[headlines] Amnesty: 'Justice failed in Kosovo'
Amnesty International Press release
30 January 2008
War crimes and crimes against humanity from the Kosovo conflict in the late 1990s risk being left unpunished as a result of a failed UN justice mission.
Amnesty International's report (Serbia (Kosovo): The challenge to fix a failed UN justice mission) describes the failure of the United Nations Interim Administration Mission in Kosovo (UNMIK) International Judges and Prosecutors Programme (Programme) to comply with international law and standards concerning the right to fair trial. The report also reveals the failure to leave a legacy of experienced and well trained prosecutors, judges and defence lawyers able to try such crimes, as the European Union prepares to make a decision over its responsibilities with regard to Kosovo.
"Hundreds of cases of war crimes, crimes against humanity (including rapes and enforced disappearances), as well as other inter-ethnic crimes remain unresolved seven years after the UN began its efforts to rebuild the Kosovo judicial system. Hundreds of cases have been closed, for want of evidence that was neither promptly nor effectively gathered. Relatives of missing people report that they have been interviewed too many times by international police and prosecutors new to their case, yet no progress is ever made," said Sian Jones, Amnesty International's researcher on Kosovo.
The Programme was created in 2000, after the collapse of the judicial system in Kosovo. Although the International Criminal Tribunal for the former Yugoslavia had jurisdiction over Kosovo, it was clear that it would only be able to try a very limited number of cases.
It was, therefore, necessary for there to be another solution to conduct the majority of trials for crimes committed in Kosovo, and so the UN established the Programme to incorporate a limited number of foreign judges and prosecutors into the local criminal justice system.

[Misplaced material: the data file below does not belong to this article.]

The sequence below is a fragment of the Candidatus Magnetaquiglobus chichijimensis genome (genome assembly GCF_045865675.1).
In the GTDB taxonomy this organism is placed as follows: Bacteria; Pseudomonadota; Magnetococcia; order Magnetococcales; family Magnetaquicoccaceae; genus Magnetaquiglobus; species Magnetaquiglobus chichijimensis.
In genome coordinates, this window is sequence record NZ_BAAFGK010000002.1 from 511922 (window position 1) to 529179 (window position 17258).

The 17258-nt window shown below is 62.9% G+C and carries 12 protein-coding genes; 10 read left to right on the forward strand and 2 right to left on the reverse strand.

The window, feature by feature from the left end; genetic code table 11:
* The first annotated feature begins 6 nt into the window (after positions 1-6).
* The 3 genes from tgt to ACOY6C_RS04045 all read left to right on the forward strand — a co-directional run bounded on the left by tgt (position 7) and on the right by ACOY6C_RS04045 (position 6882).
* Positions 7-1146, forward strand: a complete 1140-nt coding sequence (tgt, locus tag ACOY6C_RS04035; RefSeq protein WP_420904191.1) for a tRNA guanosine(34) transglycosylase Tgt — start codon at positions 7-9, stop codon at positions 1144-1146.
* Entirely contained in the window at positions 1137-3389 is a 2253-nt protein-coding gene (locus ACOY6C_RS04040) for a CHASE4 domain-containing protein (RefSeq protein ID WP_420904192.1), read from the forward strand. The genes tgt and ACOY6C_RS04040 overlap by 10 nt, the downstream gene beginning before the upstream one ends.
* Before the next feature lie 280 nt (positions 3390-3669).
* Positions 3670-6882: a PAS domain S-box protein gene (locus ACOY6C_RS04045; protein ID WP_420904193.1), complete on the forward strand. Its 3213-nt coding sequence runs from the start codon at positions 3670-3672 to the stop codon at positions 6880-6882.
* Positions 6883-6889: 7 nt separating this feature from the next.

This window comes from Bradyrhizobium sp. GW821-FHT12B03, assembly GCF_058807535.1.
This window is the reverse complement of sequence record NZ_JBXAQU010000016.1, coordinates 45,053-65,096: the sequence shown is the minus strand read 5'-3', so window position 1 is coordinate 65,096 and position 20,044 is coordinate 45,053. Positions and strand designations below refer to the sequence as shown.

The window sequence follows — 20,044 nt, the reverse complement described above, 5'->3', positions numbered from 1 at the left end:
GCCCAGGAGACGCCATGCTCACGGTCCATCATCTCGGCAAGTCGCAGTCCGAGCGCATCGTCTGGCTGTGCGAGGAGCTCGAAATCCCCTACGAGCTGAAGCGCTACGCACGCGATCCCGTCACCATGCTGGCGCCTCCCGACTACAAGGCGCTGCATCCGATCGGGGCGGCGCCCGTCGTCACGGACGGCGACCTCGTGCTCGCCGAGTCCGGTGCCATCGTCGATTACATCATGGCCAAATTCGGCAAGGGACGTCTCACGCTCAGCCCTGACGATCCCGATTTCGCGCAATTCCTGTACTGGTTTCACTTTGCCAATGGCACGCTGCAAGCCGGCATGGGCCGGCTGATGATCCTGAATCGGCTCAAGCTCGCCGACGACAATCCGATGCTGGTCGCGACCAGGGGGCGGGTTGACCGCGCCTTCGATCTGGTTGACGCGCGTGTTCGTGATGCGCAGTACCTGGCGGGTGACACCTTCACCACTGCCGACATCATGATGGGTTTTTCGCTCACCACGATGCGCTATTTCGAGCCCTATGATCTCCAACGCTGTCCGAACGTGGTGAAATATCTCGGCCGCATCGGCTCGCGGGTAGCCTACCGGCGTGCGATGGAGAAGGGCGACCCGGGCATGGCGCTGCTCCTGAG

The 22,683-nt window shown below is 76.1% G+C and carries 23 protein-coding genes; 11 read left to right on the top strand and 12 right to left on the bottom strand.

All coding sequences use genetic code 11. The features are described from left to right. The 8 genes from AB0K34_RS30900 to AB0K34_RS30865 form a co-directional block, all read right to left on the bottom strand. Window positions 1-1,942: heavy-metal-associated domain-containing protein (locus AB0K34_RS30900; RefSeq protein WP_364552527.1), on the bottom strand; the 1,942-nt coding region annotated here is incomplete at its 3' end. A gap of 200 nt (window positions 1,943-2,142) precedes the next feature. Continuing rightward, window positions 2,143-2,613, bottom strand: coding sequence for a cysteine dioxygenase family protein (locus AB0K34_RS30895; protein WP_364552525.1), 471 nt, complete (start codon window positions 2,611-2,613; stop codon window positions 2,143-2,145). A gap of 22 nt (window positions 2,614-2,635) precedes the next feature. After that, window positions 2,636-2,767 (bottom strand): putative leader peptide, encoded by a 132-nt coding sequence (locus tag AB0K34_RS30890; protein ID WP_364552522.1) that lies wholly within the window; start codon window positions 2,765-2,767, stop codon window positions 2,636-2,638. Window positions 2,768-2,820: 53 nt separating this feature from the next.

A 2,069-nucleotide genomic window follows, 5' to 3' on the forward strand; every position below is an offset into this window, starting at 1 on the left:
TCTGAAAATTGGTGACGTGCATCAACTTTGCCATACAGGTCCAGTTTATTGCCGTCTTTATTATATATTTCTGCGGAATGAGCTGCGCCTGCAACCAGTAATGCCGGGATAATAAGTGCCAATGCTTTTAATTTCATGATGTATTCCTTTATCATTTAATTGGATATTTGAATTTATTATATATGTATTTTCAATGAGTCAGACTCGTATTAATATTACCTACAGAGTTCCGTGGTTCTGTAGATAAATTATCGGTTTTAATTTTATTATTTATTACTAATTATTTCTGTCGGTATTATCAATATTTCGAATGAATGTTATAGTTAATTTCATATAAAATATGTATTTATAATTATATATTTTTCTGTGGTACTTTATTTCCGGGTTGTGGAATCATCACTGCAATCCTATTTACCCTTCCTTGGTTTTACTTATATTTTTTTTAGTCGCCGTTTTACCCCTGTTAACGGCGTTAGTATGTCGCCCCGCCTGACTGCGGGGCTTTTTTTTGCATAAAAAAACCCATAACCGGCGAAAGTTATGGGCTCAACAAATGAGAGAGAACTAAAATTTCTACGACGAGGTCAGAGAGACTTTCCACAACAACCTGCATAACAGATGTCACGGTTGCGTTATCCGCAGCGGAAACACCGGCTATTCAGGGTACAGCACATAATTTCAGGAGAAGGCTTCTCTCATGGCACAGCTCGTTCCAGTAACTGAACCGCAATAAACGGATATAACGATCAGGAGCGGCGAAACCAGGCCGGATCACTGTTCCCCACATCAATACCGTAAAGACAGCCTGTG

These international staff were expected to ensure that trials would be conducted in an independent and impartial manner consistent with international law and standards and to help build the capacity of local lawyers and judges to try such cases.
However, as Kosovo (Serbia): The challenge to fix a failed UN justice mission demonstrates, the Programme has failed to meet expectations. Local prosecutors and judges are little better prepared to conduct proceedings in cases involving crimes under international law. Legal reforms essential for conducting such proceedings still have not been enacted into law.
No date has been set for completing the rebuilding of the justice system so that it can operate without a continuing international component. This effort has largely failed for a variety of reasons, including flaws in its conception and execution, limited resources and the low priority that international justice has been given in comparison to other UNMIK goals.
The report find that the structure and operation of the Programme have been so flawed that the example in Kosovo cannot serve as a model for internationalizing national judicial systems without major changes such as those recommended in this report.
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